BPOPO - limited volume - some days it doesn't even trade. Preferred of a Puerto Rican bank. Used to own - should have not sold. Currently lists at 21.50 with a monthly 7.4% yield. Callable and I doubt it will ever get called (note that the company has not paid back their TARP funds yet - they have been selling off their bad debt over the last year or so that I've been paying attention to them and I think that this is a positive for their future). I'd like it to be a little lower in price but am willing to buy at this level. BPOPP is similar with a higher yield, but why would anyone buy a callable preferred at above par? Especially one that would be called well before the one below par? Some market hysteria (please) bringing it to below par this week would be my friend.
AGC - oh look, cefconnect died again. That's okay. This one has about 60% of it's portfolio in convertibles and claims to write options. Convertibles be good if rates rise. Selling calls be good. I bought this one last Nov and sold this Spring. It's currently approaching a 10% discount and has a bit better than an 8% market yield. It's had several distribution cuts over the last few years and if you look you can see that the NAV has started to creep up since the last one.
Others cefs on the radar include much of what I've written about over the last couple of months. Another one might be UTF even though the ex-date has passed and the yield isn't high enough for me to buy back in.
Something new that's popped up on my radar screen is NRF's preferreds. NRF.PB in particular. I'd always thought of it as another mreit and have read comments by others that that is not what it is. I started researching and this article provided the info I was looking for:
Yes, the company actually owns a chunk of real estate. My main issue with buying the preferred is that the pe of the company is negative. I know that with an reit this shouldn't matter as much, but that's still one of my rules and I'll have to research further before I would buy into it. The good news is that they pay a dividend which is my more important requirement before buying a preferred stock. There is time as the next div shouldn't be until August. But this is one that I'm going to add to my possible buy list for Friday. Actually I just noticed that there's also a D share that's not callable til 2018 and is barely under par and has a 8.5% yield. So one of these might be the top pick with some further research.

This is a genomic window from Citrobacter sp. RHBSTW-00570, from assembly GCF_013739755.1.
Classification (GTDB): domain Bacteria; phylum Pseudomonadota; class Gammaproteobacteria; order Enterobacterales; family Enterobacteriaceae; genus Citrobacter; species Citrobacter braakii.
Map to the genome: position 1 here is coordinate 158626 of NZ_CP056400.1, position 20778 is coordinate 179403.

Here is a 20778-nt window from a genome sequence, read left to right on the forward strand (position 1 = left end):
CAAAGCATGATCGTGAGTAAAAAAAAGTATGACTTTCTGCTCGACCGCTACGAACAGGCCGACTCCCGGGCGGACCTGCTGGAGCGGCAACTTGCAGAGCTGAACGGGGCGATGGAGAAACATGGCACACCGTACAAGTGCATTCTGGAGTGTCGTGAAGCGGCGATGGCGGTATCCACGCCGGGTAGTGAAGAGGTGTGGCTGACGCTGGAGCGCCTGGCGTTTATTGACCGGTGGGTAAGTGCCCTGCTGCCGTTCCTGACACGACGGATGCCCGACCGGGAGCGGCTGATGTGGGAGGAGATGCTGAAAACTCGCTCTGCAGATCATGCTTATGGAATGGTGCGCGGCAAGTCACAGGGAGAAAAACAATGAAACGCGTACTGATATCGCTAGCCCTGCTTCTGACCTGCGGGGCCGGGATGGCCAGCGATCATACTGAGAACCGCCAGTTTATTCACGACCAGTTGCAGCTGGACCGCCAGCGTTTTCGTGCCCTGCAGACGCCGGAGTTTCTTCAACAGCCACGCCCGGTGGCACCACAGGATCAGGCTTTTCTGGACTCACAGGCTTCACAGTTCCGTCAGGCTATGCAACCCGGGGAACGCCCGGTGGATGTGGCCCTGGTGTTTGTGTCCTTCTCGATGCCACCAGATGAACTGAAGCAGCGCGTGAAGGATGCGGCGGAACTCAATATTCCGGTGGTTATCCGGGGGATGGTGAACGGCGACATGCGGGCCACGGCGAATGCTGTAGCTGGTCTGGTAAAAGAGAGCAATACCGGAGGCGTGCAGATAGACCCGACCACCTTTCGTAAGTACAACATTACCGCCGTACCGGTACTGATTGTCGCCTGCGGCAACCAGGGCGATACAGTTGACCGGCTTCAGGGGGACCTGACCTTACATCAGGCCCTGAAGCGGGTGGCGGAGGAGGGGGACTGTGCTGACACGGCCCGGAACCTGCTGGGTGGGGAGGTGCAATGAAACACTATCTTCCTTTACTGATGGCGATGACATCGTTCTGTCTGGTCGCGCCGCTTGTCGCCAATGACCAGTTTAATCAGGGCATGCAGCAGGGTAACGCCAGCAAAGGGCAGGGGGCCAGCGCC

edit for 7/3 - Fulll 8.25% notes - a bdc with a +pe and a dividend - still under par - prospectus for someone who might want to read it:
Probably my first pick if stays under par. The afore mentioned NRF preferreds my second picks. AGC would be my third. BPOPO a fourth pick and maybe a first if the price drops a bit on Friday.
What I find amusing is that BPOPP rose in price today. It's callable. I would buy it under par, but never above par. It also pays a higher yield than BPOPO or any of the company's edc that's trading. Guess what's the first thing that bank will call when they are able to start paying off TARP?
edit for 7/5 - NRF.D it was